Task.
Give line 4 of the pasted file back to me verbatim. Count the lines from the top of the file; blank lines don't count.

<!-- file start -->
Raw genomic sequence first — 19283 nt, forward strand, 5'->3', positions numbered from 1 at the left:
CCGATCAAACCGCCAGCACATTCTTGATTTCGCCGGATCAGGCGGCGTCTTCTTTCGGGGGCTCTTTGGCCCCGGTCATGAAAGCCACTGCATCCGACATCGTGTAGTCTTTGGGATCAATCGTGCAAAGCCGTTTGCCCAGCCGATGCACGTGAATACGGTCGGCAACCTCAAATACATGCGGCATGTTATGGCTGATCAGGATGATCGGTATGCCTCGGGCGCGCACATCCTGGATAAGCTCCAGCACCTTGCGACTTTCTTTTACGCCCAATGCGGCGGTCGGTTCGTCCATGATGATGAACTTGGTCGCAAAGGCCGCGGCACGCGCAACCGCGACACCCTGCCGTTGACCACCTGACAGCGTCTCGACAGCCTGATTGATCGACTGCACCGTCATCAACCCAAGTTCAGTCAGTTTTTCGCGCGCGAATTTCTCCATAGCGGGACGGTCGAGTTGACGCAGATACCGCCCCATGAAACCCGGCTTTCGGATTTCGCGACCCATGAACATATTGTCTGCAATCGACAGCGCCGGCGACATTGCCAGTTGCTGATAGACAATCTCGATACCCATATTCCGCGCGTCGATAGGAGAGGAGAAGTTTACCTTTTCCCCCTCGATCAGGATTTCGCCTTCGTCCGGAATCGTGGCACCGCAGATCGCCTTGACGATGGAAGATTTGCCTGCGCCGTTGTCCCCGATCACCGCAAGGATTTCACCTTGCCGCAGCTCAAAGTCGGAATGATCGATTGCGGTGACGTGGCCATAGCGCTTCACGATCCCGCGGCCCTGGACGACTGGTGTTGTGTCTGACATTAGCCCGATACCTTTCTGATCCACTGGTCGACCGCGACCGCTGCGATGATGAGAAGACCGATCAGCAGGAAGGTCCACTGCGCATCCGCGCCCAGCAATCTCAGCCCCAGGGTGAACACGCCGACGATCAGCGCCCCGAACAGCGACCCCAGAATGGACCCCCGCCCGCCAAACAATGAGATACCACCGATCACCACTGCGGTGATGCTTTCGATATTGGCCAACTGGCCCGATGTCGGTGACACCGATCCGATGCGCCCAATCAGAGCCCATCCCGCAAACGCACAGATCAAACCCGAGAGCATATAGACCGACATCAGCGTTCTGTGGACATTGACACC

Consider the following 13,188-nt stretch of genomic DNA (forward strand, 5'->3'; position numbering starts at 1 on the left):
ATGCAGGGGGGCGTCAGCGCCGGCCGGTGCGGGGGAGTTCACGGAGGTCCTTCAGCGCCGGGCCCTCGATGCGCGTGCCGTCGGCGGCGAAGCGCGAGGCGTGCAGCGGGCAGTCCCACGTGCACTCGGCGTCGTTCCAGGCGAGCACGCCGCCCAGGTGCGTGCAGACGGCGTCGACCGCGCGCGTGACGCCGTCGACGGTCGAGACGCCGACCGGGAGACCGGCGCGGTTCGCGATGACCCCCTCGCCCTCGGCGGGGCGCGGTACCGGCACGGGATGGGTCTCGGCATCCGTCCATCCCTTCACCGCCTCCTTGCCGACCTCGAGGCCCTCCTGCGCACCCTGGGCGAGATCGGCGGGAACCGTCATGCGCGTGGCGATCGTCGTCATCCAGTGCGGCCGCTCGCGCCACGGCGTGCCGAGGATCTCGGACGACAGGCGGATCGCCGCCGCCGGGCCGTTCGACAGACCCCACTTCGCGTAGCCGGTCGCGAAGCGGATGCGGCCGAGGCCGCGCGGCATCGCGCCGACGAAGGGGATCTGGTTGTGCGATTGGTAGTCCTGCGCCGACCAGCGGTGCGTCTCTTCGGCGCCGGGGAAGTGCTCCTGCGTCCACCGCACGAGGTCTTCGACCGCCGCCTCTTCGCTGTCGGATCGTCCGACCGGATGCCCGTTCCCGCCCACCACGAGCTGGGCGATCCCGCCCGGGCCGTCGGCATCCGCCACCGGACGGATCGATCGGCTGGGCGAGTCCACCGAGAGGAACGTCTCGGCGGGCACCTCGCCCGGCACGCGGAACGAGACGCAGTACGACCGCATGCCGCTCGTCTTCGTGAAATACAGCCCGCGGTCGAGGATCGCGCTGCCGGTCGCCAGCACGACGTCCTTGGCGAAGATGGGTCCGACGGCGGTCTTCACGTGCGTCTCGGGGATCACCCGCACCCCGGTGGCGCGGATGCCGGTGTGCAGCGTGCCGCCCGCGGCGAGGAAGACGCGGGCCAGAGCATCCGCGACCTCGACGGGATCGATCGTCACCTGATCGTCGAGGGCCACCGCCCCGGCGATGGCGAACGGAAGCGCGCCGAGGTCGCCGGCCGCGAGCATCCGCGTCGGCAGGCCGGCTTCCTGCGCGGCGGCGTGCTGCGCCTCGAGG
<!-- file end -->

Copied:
ATGCAGGGGGGCGTCAGCGCCGGCCGGTGCGGGGGAGTTCACGGAGGTCCTTCAGCGCCGGGCCCTCGATGCGCGTGCCGTCGGCGGCGAAGCGCGAGGCGTGCAGCGGGCAGTCCCACGTGCACTCGGCGTCGTTCCAGGCGAGCACGCCGCCCAGGTGCGTGCAGACGGCGTCGACCGCGCGCGTGACGCCGTCGACGGTCGAGACGCCGACCGGGAGACCGGCGCGGTTCGCGATGACCCCCTCGCCCTCGGCGGGGCGCGGTACCGGCACGGGATGGGTCTCGGCATCCGTCCATCCCTTCACCGCCTCCTTGCCGACCTCGAGGCCCTCCTGCGCACCCTGGGCGAGATCGGCGGGAACCGTCATGCGCGTGGCGATCGTCGTCATCCAGTGCGGCCGCTCGCGCCACGGCGTGCCGAGGATCTCGGACGACAGGCGGATCGCCGCCGCCGGGCCGTTCGACAGACCCCACTTCGCGTAGCCGGTCGCGAAGCGGATGCGGCCGAGGCCGCGCGGCATCGCGCCGACGAAGGGGATCTGGTTGTGCGATTGGTAGTCCTGCGCCGACCAGCGGTGCGTCTCTTCGGCGCCGGGGAAGTGCTCCTGCGTCCACCGCACGAGGTCTTCGACCGCCGCCTCTTCGCTGTCGGATCGTCCGACCGGATGCCCGTTCCCGCCCACCACGAGCTGGGCGATCCCGCCCGGGCCGTCGGCATCCGCCACCGGACGGATCGATCGGCTGGGCGAGTCCACCGAGAGGAACGTCTCGGCGGGCACCTCGCCCGGCACGCGGAACGAGACGCAGTACGACCGCATGCCGCTCGTCTTCGTGAAATACAGCCCGCGGTCGAGGATCGCGCTGCCGGTCGCCAGCACGACGTCCTTGGCGAAGATGGGTCCGACGGCGGTCTTCACGTGCGTCTCGGGGATCACCCGCACCCCGGTGGCGCGGATGCCGGTGTGCAGCGTGCCGCCCGCGGCGAGGAAGACGCGGGCCAGAGCATCCGCGACCTCGACGGGATCGATCGTCACCTGATCGTCGAGGGCCACCGCCCCGGCGATGGCGAACGGAAGCGCGCCGAGGTCGCCGGCCGCGAGCATCCGCGTCGGCAGGCCGGCTTCCTGCGCGGCGGCGTGCTGCGCCTCGAGG